Previous to that I'd done a handful of other self help/self realisation seminars - 'Insight' and 'The Forum' spring to mind - and had found them to be beneficial (in their own way). So, as Claire often espoused the benefits of TMW and was actually in training to lead herself, I figured why not.
I was invited to stay the three or four nights in a spare room at one of the generous trainees. Each morning before showing up at the function centre, I'd go for a stretch and swim at the local pool. Generally, I was in a good head space at that time, so I was open and receptive to whatever may shift, any changes in perspective, broadening of outlook.
There was a lot of great stuff in the seminar over the two days and four nights. I found it engaging and beneficial. One of the best exercises - and the reason behind this rant - was one in which we sat in an arrangement of four chairs facing a single one in a semi-circle. One at a time, we would sit in that chair and say just two words: 'I am.' The other four would then respond to the simple statement and tell what they got from that - about who you were, how you feel, where you are at in your life, etc....
Well. It was amazing. I will never forget just how accurate and on pace everyone (all strangers to each other) was. It exemplified just how deeply we all comprehend things about each other and how clearly we see each other.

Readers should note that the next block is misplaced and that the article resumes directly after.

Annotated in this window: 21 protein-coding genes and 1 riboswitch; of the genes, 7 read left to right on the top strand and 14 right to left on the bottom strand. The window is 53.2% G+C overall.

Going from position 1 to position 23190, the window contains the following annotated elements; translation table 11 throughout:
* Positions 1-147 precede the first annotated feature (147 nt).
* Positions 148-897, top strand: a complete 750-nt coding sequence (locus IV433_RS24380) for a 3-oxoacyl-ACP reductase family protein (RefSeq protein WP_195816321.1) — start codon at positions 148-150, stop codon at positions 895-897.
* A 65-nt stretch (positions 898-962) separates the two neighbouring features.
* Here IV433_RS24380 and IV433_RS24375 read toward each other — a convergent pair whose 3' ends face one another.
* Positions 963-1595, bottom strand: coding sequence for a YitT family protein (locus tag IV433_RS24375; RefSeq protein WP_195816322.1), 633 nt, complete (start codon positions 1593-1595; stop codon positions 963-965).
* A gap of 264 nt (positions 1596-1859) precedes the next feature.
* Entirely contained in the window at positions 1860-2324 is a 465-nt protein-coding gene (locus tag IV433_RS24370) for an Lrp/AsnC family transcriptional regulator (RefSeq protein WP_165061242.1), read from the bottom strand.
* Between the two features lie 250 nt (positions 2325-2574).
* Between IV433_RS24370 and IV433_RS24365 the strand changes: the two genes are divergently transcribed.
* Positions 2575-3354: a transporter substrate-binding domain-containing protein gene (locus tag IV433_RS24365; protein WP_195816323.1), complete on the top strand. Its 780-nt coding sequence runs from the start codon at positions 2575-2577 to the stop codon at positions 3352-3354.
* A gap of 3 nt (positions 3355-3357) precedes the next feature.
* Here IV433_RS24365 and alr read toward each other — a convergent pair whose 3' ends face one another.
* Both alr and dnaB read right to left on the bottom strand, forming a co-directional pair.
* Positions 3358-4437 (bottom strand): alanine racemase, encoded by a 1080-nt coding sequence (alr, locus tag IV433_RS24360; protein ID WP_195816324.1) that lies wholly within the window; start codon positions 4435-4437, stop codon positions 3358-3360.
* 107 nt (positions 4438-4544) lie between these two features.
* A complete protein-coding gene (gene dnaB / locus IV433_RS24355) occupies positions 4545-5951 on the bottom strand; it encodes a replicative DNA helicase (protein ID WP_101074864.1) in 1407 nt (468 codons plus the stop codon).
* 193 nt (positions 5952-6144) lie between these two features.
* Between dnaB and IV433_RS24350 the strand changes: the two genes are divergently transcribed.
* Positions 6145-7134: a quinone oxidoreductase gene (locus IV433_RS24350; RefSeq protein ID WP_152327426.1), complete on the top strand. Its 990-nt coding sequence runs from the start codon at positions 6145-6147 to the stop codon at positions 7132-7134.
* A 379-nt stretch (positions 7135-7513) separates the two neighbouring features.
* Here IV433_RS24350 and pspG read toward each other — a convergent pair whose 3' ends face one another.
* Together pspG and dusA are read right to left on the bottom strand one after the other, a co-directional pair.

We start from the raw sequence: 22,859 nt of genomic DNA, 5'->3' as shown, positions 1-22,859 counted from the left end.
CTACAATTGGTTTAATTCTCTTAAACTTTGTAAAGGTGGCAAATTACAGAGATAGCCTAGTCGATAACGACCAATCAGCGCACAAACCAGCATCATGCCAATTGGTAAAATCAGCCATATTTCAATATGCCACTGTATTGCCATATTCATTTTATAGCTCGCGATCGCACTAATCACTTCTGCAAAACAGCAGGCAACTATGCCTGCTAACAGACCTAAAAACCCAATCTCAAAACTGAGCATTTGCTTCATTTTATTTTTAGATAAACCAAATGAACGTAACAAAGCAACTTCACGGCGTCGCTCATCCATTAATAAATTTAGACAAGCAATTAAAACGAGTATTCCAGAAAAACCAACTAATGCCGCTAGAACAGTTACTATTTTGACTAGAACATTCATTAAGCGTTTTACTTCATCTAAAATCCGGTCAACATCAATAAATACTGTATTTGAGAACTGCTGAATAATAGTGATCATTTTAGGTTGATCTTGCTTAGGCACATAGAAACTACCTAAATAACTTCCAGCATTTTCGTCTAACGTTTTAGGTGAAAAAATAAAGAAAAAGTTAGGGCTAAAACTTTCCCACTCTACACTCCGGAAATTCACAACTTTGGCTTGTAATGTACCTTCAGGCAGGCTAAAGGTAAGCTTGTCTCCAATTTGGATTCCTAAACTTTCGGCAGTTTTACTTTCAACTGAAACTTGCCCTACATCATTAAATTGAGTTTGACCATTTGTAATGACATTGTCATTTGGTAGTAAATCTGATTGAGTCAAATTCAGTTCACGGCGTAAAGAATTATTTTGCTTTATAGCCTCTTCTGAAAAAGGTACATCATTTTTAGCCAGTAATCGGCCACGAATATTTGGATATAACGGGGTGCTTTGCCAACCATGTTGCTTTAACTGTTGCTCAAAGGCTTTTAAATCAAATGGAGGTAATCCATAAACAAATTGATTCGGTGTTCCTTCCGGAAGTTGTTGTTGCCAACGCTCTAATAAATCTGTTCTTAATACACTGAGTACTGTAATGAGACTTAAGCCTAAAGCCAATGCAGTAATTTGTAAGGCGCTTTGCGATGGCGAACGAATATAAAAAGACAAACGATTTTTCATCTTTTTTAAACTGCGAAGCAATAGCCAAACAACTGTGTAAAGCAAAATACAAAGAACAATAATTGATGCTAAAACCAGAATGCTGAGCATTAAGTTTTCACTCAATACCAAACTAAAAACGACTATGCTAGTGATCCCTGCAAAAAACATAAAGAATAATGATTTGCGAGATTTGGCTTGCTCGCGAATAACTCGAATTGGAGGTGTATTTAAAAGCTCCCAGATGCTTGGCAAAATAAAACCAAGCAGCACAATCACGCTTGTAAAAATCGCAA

Thing is, in everyday life, all that is mostly subliminated for reasons of etiquette and normal surface level interaction.
We all know how normal it is for ourselves to perceive others in a complex and comprehensive way but we tend to kind of assume that people looking at us aren't really taking much in. The truth is we are all extremely attuned to human nature and individual personality. From just two words, the feedback was gobsmakingly astounding. We underestimate each other. And, to a degree, ourselves.
My point, and the reason for writing this piece is to do with the connection between what I am writing and what the reader is receiving. I sometimes worry about a gap. But then I realise. No. It's cool. We all read between the lines. We all pick up on nuances and read into every minute choice a writer makes with words, phrasing, energy aligment. I don't need to worry. Just put it out there. Just say, "I am," and people will hear you as you are.
And part of that is the point. It's something we love to do. Share ourselves with each other. In all sorts of ways. And the more real, the deeper, the more passionate, the more raw and pure; the better. Each of us is connected deeply. And we need each other more than we know.